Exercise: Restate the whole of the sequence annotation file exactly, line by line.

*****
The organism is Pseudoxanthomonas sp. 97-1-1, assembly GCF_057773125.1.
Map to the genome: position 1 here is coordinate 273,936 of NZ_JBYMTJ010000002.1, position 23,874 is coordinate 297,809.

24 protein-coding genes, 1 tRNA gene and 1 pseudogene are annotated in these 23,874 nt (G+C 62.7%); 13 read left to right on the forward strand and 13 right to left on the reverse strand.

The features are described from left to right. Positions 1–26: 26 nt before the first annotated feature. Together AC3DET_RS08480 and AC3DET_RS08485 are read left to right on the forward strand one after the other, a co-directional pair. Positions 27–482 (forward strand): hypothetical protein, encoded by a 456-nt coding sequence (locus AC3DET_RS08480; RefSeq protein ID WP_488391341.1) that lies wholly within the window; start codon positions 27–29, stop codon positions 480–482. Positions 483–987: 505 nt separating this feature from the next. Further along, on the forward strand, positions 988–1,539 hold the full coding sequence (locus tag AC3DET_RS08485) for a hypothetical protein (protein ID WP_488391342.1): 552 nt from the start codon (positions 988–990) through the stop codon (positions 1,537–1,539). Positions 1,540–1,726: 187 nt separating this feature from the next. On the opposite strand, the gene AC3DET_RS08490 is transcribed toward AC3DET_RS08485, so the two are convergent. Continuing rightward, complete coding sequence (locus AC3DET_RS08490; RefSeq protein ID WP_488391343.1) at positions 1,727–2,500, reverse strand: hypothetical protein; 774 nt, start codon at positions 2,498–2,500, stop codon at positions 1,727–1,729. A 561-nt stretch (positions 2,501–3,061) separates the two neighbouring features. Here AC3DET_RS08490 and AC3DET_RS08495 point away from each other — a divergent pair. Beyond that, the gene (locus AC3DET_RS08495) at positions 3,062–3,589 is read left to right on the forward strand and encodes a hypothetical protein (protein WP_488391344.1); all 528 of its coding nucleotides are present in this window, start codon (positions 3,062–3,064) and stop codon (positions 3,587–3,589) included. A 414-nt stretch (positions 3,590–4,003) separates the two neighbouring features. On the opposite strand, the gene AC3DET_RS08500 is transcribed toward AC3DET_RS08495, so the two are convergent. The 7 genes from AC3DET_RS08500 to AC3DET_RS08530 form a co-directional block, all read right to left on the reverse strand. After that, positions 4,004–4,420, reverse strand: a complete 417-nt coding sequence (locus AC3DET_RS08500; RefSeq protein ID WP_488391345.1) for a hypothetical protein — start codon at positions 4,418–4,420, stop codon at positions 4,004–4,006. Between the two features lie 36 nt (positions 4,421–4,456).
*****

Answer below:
The organism is Pseudoxanthomonas sp. 97-1-1, assembly GCF_057773125.1.
Map to the genome: position 1 here is coordinate 273,936 of NZ_JBYMTJ010000002.1, position 23,874 is coordinate 297,809.

24 protein-coding genes, 1 tRNA gene and 1 pseudogene are annotated in these 23,874 nt (G+C 62.7%); 13 read left to right on the forward strand and 13 right to left on the reverse strand.

The features are described from left to right. Positions 1–26: 26 nt before the first annotated feature. Together AC3DET_RS08480 and AC3DET_RS08485 are read left to right on the forward strand one after the other, a co-directional pair. Positions 27–482 (forward strand): hypothetical protein, encoded by a 456-nt coding sequence (locus AC3DET_RS08480; RefSeq protein ID WP_488391341.1) that lies wholly within the window; start codon positions 27–29, stop codon positions 480–482. Positions 483–987: 505 nt separating this feature from the next. Further along, on the forward strand, positions 988–1,539 hold the full coding sequence (locus tag AC3DET_RS08485) for a hypothetical protein (protein ID WP_488391342.1): 552 nt from the start codon (positions 988–990) through the stop codon (positions 1,537–1,539). Positions 1,540–1,726: 187 nt separating this feature from the next. On the opposite strand, the gene AC3DET_RS08490 is transcribed toward AC3DET_RS08485, so the two are convergent. Continuing rightward, complete coding sequence (locus AC3DET_RS08490; RefSeq protein ID WP_488391343.1) at positions 1,727–2,500, reverse strand: hypothetical protein; 774 nt, start codon at positions 2,498–2,500, stop codon at positions 1,727–1,729. A 561-nt stretch (positions 2,501–3,061) separates the two neighbouring features. Here AC3DET_RS08490 and AC3DET_RS08495 point away from each other — a divergent pair. Beyond that, the gene (locus AC3DET_RS08495) at positions 3,062–3,589 is read left to right on the forward strand and encodes a hypothetical protein (protein WP_488391344.1); all 528 of its coding nucleotides are present in this window, start codon (positions 3,062–3,064) and stop codon (positions 3,587–3,589) included. A 414-nt stretch (positions 3,590–4,003) separates the two neighbouring features. On the opposite strand, the gene AC3DET_RS08500 is transcribed toward AC3DET_RS08495, so the two are convergent. The 7 genes from AC3DET_RS08500 to AC3DET_RS08530 form a co-directional block, all read right to left on the reverse strand. After that, positions 4,004–4,420, reverse strand: a complete 417-nt coding sequence (locus AC3DET_RS08500; RefSeq protein ID WP_488391345.1) for a hypothetical protein — start codon at positions 4,418–4,420, stop codon at positions 4,004–4,006. Between the two features lie 36 nt (positions 4,421–4,456).